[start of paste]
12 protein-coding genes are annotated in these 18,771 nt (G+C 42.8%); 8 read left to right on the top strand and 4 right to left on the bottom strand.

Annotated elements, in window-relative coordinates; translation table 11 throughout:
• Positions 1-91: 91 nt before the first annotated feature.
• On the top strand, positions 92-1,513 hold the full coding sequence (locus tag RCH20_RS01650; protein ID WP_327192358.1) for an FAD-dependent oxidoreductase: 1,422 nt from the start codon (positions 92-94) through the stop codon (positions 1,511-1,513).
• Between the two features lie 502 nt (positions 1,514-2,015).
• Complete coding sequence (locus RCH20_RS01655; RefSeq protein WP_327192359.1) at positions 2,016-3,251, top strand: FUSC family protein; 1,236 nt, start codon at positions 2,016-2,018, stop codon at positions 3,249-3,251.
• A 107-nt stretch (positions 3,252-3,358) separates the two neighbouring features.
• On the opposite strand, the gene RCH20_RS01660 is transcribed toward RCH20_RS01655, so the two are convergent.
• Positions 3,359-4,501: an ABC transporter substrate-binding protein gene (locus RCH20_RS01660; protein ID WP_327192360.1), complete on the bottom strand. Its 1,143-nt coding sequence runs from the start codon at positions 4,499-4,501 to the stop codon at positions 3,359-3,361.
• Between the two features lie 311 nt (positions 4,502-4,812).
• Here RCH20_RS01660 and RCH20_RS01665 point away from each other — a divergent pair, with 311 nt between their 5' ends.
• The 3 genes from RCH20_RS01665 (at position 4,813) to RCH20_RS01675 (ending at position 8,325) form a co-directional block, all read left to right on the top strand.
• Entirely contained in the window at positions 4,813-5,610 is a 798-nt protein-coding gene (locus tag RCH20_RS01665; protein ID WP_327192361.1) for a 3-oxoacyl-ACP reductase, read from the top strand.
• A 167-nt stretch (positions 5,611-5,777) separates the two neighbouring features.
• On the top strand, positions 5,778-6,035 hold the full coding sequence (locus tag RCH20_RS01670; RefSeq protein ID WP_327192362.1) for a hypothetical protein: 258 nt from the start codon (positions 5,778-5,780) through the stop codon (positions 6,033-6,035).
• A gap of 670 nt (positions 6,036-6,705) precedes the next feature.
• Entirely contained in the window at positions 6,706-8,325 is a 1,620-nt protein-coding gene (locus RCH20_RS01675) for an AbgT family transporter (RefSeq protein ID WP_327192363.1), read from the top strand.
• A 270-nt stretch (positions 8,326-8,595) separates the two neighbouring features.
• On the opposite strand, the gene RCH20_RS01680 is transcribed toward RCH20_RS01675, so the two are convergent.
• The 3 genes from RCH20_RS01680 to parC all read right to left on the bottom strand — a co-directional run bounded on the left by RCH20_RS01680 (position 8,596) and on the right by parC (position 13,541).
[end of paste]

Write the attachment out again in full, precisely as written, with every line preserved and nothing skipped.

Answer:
12 protein-coding genes are annotated in these 18,771 nt (G+C 42.8%); 8 read left to right on the top strand and 4 right to left on the bottom strand.

Annotated elements, in window-relative coordinates; translation table 11 throughout:
• Positions 1-91: 91 nt before the first annotated feature.
• On the top strand, positions 92-1,513 hold the full coding sequence (locus tag RCH20_RS01650; protein ID WP_327192358.1) for an FAD-dependent oxidoreductase: 1,422 nt from the start codon (positions 92-94) through the stop codon (positions 1,511-1,513).
• Between the two features lie 502 nt (positions 1,514-2,015).
• Complete coding sequence (locus RCH20_RS01655; RefSeq protein WP_327192359.1) at positions 2,016-3,251, top strand: FUSC family protein; 1,236 nt, start codon at positions 2,016-2,018, stop codon at positions 3,249-3,251.
• A 107-nt stretch (positions 3,252-3,358) separates the two neighbouring features.
• On the opposite strand, the gene RCH20_RS01660 is transcribed toward RCH20_RS01655, so the two are convergent.
• Positions 3,359-4,501: an ABC transporter substrate-binding protein gene (locus RCH20_RS01660; protein ID WP_327192360.1), complete on the bottom strand. Its 1,143-nt coding sequence runs from the start codon at positions 4,499-4,501 to the stop codon at positions 3,359-3,361.
• Between the two features lie 311 nt (positions 4,502-4,812).
• Here RCH20_RS01660 and RCH20_RS01665 point away from each other — a divergent pair, with 311 nt between their 5' ends.
• The 3 genes from RCH20_RS01665 (at position 4,813) to RCH20_RS01675 (ending at position 8,325) form a co-directional block, all read left to right on the top strand.
• Entirely contained in the window at positions 4,813-5,610 is a 798-nt protein-coding gene (locus tag RCH20_RS01665; protein ID WP_327192361.1) for a 3-oxoacyl-ACP reductase, read from the top strand.
• A 167-nt stretch (positions 5,611-5,777) separates the two neighbouring features.
• On the top strand, positions 5,778-6,035 hold the full coding sequence (locus tag RCH20_RS01670; RefSeq protein ID WP_327192362.1) for a hypothetical protein: 258 nt from the start codon (positions 5,778-5,780) through the stop codon (positions 6,033-6,035).
• A gap of 670 nt (positions 6,036-6,705) precedes the next feature.
• Entirely contained in the window at positions 6,706-8,325 is a 1,620-nt protein-coding gene (locus RCH20_RS01675) for an AbgT family transporter (RefSeq protein ID WP_327192363.1), read from the top strand.
• A 270-nt stretch (positions 8,326-8,595) separates the two neighbouring features.
• On the opposite strand, the gene RCH20_RS01680 is transcribed toward RCH20_RS01675, so the two are convergent.
• The 3 genes from RCH20_RS01680 to parC all read right to left on the bottom strand — a co-directional run bounded on the left by RCH20_RS01680 (position 8,596) and on the right by parC (position 13,541).